As Hitler was to do 12 years later with the Jews in the Final Solution, Stalin launched a massive genocide against a group he arbitrarily chose as a great enemy. Thus began one of the first of a series of great holocausts that was to strike Russia and Europe over the next quarter century.
The kulaks, a term that broadened as the terror spread through the countryside to include virtually any peasant, were rounded up by military units and specially formed police units, using techniques that were later to be imitated by Hitler's Einsatzgruppen.
They were either machine gunned and buried in mass graves or deported to concentration and labor camps to be killed or worked to death. Marxist scholar Leszek Kolakowski dubbed the operation "probably the most massive warlike operation ever conducted by a state against its own citizens. Those who did remain lost all property rights and were refused the internal passports necessary to permit travel within the country, in effect plunging them back to a stage of serfdom not seen under the most autocratic Czar; the simultaneous requirement of and stripping of essential documents for free travel and escape was another technique Hitler was to use with chilling exactness with the European Jews.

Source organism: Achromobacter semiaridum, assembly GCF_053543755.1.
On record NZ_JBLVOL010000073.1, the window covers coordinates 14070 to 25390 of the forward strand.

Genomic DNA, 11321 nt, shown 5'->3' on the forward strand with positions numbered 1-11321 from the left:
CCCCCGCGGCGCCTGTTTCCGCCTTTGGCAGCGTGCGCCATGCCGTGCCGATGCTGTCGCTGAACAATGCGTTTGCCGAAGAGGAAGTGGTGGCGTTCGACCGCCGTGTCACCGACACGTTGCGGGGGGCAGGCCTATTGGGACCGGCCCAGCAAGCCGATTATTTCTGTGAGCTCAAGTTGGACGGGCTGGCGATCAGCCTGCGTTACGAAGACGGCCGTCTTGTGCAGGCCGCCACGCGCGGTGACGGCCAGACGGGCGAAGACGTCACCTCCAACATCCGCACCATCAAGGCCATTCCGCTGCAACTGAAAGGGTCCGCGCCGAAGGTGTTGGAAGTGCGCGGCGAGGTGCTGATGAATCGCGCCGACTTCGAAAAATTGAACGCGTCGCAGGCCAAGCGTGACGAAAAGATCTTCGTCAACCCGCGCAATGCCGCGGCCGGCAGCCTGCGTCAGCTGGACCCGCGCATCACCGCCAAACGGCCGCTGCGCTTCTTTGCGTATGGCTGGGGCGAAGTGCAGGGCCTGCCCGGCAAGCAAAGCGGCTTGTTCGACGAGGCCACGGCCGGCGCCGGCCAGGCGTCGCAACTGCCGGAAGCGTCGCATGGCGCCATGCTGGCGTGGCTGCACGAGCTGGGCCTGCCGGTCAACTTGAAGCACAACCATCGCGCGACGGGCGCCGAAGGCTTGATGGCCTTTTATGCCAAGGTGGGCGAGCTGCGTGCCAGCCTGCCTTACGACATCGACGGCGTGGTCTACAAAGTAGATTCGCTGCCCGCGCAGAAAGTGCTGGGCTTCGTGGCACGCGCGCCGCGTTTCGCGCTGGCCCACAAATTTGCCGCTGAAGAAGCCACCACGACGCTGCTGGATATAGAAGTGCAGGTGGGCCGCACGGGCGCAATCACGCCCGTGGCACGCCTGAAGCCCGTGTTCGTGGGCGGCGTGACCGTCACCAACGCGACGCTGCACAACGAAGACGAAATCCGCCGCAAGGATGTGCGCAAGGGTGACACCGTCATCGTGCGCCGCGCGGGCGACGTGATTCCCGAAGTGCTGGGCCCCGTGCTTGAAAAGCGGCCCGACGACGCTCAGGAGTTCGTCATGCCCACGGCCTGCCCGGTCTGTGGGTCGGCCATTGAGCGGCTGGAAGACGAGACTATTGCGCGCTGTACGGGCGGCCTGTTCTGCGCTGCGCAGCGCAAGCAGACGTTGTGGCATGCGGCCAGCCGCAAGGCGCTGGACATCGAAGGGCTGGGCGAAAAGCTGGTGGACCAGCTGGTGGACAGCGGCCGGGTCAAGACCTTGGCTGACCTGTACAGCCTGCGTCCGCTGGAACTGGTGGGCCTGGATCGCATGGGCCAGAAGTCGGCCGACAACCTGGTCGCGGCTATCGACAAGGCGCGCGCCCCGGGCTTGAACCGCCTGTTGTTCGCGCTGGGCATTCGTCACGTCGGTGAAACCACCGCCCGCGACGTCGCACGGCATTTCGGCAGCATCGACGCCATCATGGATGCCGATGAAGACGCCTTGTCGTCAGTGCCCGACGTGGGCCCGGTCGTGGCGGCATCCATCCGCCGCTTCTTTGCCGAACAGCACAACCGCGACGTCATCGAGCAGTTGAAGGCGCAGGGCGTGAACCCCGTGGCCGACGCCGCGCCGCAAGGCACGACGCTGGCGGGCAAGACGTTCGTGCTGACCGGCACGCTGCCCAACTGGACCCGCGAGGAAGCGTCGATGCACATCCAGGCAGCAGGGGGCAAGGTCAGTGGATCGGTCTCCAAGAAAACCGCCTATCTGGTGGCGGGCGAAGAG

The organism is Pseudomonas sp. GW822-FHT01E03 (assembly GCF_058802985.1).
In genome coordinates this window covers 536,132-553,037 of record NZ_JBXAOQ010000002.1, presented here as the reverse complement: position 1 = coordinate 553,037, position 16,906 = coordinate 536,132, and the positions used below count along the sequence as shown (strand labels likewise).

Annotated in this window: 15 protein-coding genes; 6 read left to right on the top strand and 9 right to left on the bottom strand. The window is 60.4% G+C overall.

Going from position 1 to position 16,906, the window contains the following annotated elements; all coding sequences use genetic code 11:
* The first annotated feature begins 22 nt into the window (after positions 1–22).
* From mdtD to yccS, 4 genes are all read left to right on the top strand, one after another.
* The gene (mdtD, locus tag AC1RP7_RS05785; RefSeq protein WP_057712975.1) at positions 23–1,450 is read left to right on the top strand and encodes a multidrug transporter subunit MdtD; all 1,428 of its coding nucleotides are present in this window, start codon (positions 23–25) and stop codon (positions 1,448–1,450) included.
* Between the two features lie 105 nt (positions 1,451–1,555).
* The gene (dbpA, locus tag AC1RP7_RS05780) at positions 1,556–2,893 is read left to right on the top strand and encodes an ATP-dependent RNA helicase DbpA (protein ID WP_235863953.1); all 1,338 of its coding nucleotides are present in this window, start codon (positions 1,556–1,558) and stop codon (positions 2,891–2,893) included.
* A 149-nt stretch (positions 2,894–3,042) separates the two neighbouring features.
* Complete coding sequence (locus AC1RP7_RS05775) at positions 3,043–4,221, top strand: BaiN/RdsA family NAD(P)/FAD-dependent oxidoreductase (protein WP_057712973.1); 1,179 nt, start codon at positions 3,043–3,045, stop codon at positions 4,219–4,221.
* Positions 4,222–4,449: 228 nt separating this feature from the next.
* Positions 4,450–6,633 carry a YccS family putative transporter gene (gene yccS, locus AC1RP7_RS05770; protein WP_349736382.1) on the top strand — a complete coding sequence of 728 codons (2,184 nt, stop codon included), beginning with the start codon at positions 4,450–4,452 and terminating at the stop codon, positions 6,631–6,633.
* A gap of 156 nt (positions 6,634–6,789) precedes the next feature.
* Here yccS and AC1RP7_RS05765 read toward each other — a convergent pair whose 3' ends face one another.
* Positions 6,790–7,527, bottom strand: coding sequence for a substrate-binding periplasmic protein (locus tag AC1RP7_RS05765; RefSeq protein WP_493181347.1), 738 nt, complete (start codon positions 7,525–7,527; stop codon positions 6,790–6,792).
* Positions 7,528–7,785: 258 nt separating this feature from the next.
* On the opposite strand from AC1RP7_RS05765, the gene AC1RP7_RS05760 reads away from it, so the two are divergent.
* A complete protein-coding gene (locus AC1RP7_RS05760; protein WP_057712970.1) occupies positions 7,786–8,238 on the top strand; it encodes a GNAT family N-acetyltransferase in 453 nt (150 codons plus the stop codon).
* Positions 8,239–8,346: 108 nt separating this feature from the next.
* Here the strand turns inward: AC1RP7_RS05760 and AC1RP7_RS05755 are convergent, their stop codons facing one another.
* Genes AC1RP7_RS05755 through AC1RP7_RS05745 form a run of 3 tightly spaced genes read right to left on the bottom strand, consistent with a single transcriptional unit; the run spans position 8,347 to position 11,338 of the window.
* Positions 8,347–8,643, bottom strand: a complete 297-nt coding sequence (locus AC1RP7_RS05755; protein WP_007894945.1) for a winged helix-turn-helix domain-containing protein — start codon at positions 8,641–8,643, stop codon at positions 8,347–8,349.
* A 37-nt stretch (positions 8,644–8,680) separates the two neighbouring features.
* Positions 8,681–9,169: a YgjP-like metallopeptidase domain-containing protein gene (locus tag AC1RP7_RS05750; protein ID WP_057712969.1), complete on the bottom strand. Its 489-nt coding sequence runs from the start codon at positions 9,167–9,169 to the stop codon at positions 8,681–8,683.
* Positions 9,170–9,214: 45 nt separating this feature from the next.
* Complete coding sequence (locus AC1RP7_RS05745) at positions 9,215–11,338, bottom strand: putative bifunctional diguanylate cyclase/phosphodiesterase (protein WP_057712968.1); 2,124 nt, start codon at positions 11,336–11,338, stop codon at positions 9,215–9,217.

Johnson, ; Medvedev, The end result was the death of five million and the internment of approximately ten million in concentration and labor camps. In the winter ofStalin effectively turned the entire Ukraine into a massive concentration camp, sealing off its borders to the International Red Cross, seizing its wheat by force the crop that year was actually plentifuland giving local Party officials orders to shoot on sight anyone foraging for scraps of food; conservative estimates are that million died, but lumped together with those who died beginning inthe total number murdered easily exceed 10 million, a figure in excess of those killed by Hitler during the entire Holocaust.